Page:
The last night we were in Cusco we went to a recommended restaurant from our trusty guide book. The food was delicious and there was even live music. We had a great time in Peru and it was delightful the whole time. As we looked out of our window in the plane to say goodbye to Peru, we were sad to leave. Then at the end of the runway with our last glimpse of Peru we were scared to leave. Why you ask? I’ll let you be the judge.

December 4, 2011

To La Campana and Beyond!

The past two weeks have been a whirlwind, but so wonderful at the same time. Throughout my time here in Chile I have been formulating a seemingly never-ending list of things that I want to do or places I want to visit. I am happy to report that the majority of the things on my list have been crossed off, but there still remained a few stragglers. Fortunately, my lovely sister came to visit for about two weeks and we got to all of the cool things that I hadn’t done.

Our first excursion was to Casablanca. And no, we didn’t fly to Morocco… Casablanca is a town just outside of Chile full of vineyards. When I say “full” of vineyards, I mean they are EVERWHERE. I’m pretty sure the grape-vine to citizen ratio is about ten million to one. Anyway, I’ve passed Casablanca countless times on my way to and from Santiago and I’ve always wanted to go wine-tasting there. That’s just what we did.

The next item on the agenda was to climb Cerro la Campana. I’m not sure I’d call it a cerro because it puts the cerros of Valpo to shame. La Campana is more like a mountain, the tallest in the region in fact. So with various layers of clothing and a backpack we set off for Quilpúe. A half-hour metro ride later, we hopped on a micro a rode it to the end of the route. On that dirt road up to the park we began the climb. Three hours later, the spectacular view was well worth the pain in the calves and the terror of the gigantic tarantulas.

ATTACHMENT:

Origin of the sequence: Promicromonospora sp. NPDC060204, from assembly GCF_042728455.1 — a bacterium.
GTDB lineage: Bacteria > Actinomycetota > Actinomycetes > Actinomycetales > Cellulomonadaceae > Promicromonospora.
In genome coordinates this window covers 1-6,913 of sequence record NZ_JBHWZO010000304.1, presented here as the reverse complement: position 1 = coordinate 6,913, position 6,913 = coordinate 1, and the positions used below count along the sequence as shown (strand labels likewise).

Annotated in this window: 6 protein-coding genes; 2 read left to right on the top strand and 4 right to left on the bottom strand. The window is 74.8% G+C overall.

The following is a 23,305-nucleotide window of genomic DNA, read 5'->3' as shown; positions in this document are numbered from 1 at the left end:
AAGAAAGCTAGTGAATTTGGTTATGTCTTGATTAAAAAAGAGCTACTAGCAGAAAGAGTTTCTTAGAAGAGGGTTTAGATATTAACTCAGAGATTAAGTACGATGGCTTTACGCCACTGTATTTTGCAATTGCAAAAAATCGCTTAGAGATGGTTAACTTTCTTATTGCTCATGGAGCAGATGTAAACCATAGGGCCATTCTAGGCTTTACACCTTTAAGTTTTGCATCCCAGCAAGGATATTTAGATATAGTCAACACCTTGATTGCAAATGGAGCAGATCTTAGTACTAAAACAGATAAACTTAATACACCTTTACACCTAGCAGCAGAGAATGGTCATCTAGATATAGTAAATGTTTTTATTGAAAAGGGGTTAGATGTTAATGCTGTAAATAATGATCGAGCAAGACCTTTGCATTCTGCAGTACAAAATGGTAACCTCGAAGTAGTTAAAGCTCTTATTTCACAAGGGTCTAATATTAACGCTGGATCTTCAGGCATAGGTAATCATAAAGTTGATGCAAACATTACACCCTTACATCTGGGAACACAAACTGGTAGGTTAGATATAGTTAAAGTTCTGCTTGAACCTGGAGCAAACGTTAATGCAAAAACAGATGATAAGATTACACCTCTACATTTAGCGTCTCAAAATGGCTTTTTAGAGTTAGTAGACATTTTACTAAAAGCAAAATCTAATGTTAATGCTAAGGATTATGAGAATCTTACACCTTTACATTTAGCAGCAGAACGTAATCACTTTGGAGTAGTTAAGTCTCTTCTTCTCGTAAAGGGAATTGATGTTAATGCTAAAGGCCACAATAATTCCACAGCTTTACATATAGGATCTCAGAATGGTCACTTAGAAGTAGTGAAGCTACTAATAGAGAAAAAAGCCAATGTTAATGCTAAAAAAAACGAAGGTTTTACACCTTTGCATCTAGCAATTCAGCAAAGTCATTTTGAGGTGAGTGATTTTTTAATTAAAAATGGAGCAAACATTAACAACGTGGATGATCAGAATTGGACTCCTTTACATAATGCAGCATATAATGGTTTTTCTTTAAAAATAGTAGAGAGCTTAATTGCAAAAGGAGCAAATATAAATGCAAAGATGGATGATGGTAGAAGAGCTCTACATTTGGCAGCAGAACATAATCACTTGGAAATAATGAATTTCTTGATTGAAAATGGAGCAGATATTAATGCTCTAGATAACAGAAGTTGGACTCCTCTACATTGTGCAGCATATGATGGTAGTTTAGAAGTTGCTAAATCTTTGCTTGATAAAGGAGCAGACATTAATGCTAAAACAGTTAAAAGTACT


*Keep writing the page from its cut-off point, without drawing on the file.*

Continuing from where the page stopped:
On our way back we met some really nice people and rode with them to a biergarten. Yes, I realize that sounds ridiculous, but it really was an authentic German-owned, open air biergarten with a live band too. After a day full of hiking it was so nice to relax and chat with our new friends over a pint of homemade beer and french fries.

While we’re in the food category, there were two restaurants that I really wanted to go to that Marina and I paid a visit to. One was Sabariticas, home of the famous completos. Marina and I split an original. This consisted of a foot long hotdog with heaping mounds of sauerkraut, tomato, avocado, and mayonnaise spread on top. Sounds like an interesting combination and frankly one that I normally wouldn’t bee so keen on eating but it is AMAZING. Wipe off about a cup of the mayonnaise and I could probably live on those for a week. The other restaurant that I had been dying to go to was called Las Deliciosas, home of renown empanadas. We ordered a scallop and cheese empanada and a shrimp and cheese empanada so that we could try two different kinds. Marina and I now know why they are world renown.

The beach, the beach. We spent many-a-day relaxing on the beach. It was so nice to not think about class or life and just catch some rays and catch up with Marina. And of course it was gorgeous weather every day we were there.